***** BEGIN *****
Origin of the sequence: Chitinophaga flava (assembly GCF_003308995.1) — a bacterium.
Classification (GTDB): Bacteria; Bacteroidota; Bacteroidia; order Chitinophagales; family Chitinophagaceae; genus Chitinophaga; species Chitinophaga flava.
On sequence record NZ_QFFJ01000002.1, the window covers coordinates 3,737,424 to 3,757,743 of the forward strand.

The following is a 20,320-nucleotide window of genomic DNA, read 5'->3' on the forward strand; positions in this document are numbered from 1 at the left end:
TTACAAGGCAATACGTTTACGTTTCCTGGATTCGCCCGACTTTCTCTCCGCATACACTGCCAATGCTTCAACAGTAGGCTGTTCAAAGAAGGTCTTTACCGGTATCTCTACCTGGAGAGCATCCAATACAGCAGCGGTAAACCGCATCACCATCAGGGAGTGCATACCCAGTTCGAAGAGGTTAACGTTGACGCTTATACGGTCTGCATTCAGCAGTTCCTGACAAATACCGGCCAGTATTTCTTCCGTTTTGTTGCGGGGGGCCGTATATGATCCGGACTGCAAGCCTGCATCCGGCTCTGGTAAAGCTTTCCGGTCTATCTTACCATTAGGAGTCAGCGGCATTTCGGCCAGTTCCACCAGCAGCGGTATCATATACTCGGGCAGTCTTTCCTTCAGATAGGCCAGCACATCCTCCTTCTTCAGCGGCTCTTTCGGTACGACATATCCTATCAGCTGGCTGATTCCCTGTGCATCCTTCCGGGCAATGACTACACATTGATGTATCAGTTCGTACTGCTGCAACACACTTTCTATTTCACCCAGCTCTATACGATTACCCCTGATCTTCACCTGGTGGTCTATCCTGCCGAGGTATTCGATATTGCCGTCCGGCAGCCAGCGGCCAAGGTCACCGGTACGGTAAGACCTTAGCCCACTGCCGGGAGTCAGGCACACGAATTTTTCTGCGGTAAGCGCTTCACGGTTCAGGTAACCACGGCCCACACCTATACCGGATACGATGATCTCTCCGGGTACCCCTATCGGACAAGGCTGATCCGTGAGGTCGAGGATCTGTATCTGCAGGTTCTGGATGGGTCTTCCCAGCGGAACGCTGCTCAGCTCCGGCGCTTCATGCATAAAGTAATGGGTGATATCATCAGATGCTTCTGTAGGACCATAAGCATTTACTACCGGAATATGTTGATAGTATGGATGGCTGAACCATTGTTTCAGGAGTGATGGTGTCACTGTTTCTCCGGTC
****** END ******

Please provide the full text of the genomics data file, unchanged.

Origin of the sequence: Chitinophaga flava (assembly GCF_003308995.1) — a bacterium.
Classification (GTDB): Bacteria; Bacteroidota; Bacteroidia; order Chitinophagales; family Chitinophagaceae; genus Chitinophaga; species Chitinophaga flava.
On sequence record NZ_QFFJ01000002.1, the window covers coordinates 3,737,424 to 3,757,743 of the forward strand.

The following is a 20,320-nucleotide window of genomic DNA, read 5'->3' on the forward strand; positions in this document are numbered from 1 at the left end:
TTACAAGGCAATACGTTTACGTTTCCTGGATTCGCCCGACTTTCTCTCCGCATACACTGCCAATGCTTCAACAGTAGGCTGTTCAAAGAAGGTCTTTACCGGTATCTCTACCTGGAGAGCATCCAATACAGCAGCGGTAAACCGCATCACCATCAGGGAGTGCATACCCAGTTCGAAGAGGTTAACGTTGACGCTTATACGGTCTGCATTCAGCAGTTCCTGACAAATACCGGCCAGTATTTCTTCCGTTTTGTTGCGGGGGGCCGTATATGATCCGGACTGCAAGCCTGCATCCGGCTCTGGTAAAGCTTTCCGGTCTATCTTACCATTAGGAGTCAGCGGCATTTCGGCCAGTTCCACCAGCAGCGGTATCATATACTCGGGCAGTCTTTCCTTCAGATAGGCCAGCACATCCTCCTTCTTCAGCGGCTCTTTCGGTACGACATATCCTATCAGCTGGCTGATTCCCTGTGCATCCTTCCGGGCAATGACTACACATTGATGTATCAGTTCGTACTGCTGCAACACACTTTCTATTTCACCCAGCTCTATACGATTACCCCTGATCTTCACCTGGTGGTCTATCCTGCCGAGGTATTCGATATTGCCGTCCGGCAGCCAGCGGCCAAGGTCACCGGTACGGTAAGACCTTAGCCCACTGCCGGGAGTCAGGCACACGAATTTTTCTGCGGTAAGCGCTTCACGGTTCAGGTAACCACGGCCCACACCTATACCGGATACGATGATCTCTCCGGGTACCCCTATCGGACAAGGCTGATCCGTGAGGTCGAGGATCTGTATCTGCAGGTTCTGGATGGGTCTTCCCAGCGGAACGCTGCTCAGCTCCGGCGCTTCATGCATAAAGTAATGGGTGATATCATCAGATGCTTCTGTAGGACCATAAGCATTTACTACCGGAATATGTTGATAGTATGGATGGCTGAACCATTGTTTCAGGAGTGATGGTGTCACTGTTTCTCCGGTC